• After his performance in the 1958 World Cup, several European teams offered Pelé huge contracts to play for them. In order to stop this, the Brazilian government declared Pelé to be an official national treasure.[7]
  • In 1960, a massive earthquake decimated Chile two years before they were to host the World Cup. FIFA planned to relocate the cup, but the Chilean president demanded that the cup be in Chile, as his country had lost everything else.[7]
  • Famous Brazilian footballer Manoel Francisco dos Santos (nicknamed Garrincha, or "the little bird") was born with several birth defects, including a deformed spine and a shorter right leg. Despite these challenges, he rose to stardom, scoring five goals for his native Brazil across three World Cups.[7]
  • A professional soccer player scoring an average of one goal per game is basically the equivalent of a baseball player hitting a home run in every game.[7]
  • During his entire career, Brazilian superstar Pelé scored 1,280 goals in 1,360 games, putting him at the second best record of all time, second only to Arthur Friedenreich.[7]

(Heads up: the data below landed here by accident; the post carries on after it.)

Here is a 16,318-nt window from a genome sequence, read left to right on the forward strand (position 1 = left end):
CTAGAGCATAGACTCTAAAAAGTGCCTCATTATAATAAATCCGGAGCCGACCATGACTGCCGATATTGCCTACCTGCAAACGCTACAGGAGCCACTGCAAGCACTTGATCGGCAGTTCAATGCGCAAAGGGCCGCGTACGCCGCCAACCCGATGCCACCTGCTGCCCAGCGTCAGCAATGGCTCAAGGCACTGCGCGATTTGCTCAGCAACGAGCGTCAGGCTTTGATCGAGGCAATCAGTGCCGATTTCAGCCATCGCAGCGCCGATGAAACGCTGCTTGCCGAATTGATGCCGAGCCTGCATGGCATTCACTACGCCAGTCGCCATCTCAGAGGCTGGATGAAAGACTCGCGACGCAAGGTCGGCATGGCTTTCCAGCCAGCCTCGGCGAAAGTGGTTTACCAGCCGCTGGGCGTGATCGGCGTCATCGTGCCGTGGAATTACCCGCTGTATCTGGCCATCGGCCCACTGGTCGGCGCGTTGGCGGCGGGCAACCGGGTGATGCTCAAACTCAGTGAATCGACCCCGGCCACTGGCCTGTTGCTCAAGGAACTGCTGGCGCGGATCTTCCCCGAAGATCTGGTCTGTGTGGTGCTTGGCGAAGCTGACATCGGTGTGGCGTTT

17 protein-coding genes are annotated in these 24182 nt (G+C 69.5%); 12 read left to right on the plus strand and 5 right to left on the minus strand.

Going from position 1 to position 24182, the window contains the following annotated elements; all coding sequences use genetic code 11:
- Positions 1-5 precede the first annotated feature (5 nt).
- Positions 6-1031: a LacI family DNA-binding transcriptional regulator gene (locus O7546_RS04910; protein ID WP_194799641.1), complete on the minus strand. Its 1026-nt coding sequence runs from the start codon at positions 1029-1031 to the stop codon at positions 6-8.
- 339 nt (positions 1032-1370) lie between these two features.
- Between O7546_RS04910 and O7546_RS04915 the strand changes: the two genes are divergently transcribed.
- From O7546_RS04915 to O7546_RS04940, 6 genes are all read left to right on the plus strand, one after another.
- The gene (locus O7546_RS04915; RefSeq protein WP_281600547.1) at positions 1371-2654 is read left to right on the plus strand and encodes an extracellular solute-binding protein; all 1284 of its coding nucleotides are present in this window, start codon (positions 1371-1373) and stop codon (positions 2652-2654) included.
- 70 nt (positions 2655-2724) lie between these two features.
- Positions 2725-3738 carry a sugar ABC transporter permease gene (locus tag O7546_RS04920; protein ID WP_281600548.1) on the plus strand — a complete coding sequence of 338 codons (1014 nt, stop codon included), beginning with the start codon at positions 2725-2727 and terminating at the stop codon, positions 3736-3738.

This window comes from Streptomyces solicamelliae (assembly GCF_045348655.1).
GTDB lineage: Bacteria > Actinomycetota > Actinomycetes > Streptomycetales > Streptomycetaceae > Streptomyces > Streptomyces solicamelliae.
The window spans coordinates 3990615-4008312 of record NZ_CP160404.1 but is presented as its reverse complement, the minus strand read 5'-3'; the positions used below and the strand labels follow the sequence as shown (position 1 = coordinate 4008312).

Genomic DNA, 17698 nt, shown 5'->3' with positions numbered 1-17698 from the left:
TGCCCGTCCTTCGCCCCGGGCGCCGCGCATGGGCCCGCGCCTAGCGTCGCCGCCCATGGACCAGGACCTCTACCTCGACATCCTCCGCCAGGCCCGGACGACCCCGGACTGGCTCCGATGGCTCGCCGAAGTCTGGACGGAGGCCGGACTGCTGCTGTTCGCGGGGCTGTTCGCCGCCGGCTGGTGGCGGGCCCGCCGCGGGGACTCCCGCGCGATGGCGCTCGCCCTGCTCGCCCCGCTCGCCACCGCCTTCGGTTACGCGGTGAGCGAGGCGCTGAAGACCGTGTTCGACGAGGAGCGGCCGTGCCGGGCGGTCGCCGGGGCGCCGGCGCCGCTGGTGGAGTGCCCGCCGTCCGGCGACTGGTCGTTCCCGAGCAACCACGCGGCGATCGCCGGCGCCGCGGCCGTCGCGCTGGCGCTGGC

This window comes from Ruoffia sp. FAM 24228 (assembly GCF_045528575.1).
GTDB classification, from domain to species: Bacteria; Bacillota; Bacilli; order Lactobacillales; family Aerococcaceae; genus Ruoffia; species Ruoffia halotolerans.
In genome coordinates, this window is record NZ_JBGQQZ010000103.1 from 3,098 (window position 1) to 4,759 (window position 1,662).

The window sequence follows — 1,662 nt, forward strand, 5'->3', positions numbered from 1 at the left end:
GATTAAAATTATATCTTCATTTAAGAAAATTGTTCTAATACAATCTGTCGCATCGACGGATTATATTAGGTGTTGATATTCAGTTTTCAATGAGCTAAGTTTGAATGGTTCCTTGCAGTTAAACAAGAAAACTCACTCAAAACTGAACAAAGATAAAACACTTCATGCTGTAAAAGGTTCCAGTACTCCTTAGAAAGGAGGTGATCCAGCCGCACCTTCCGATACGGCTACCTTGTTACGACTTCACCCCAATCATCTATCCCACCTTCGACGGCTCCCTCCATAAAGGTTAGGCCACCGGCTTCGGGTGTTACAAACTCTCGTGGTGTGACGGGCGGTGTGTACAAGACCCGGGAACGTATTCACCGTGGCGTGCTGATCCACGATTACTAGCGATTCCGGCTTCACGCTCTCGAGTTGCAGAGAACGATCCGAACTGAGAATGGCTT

• After the 1970 World Cup, which Brazil won, the London Sunday Times ran a headline that read: "How Do You Spell Pelé? G-O-D."[7]
  • Woman playing soccer
    Women have played soccer in relative secret since the late 1800s, but the sport has only been fully opened to them in the last three decades
  • FIFA started the World Cup in 1930. In 1991, the organization created the Women's World Cup.[7]
  • Argentine footballer Diego Maradona used his hand to score a goal in the 1982 World Cup. When referees discovered this through checking videotape, Maradona claimed it was "the hand of God" that scored the goal.[7]
  • In the Middle Ages, Londoners played an early and very violent form of soccer every Shrove Tuesday, the day before Ash Wednesday and the beginning of Lent.[4]
  • English Puritans in the 1600s opposed soccer, claiming it was a sinful game.[4]
  • When the United States bid to hold the 1994 World Cup, Brazilian soccer representative Guimarães Octavio Pinto commented that holding the World Cup in the United States was like holding the World Series in Brazil.[7]
  • Only 20 players have ever scored at least one goal each in three different World Cups. (Id est: of the hundreds of players to play in three different World Cups, only 20 of them have ever actually scored once or more in all three of them.)[7]
  • Soccer fans take the game seriously. A French fan once shot a rival fan twice, once for each goal the opposing team had scored on his team.[4]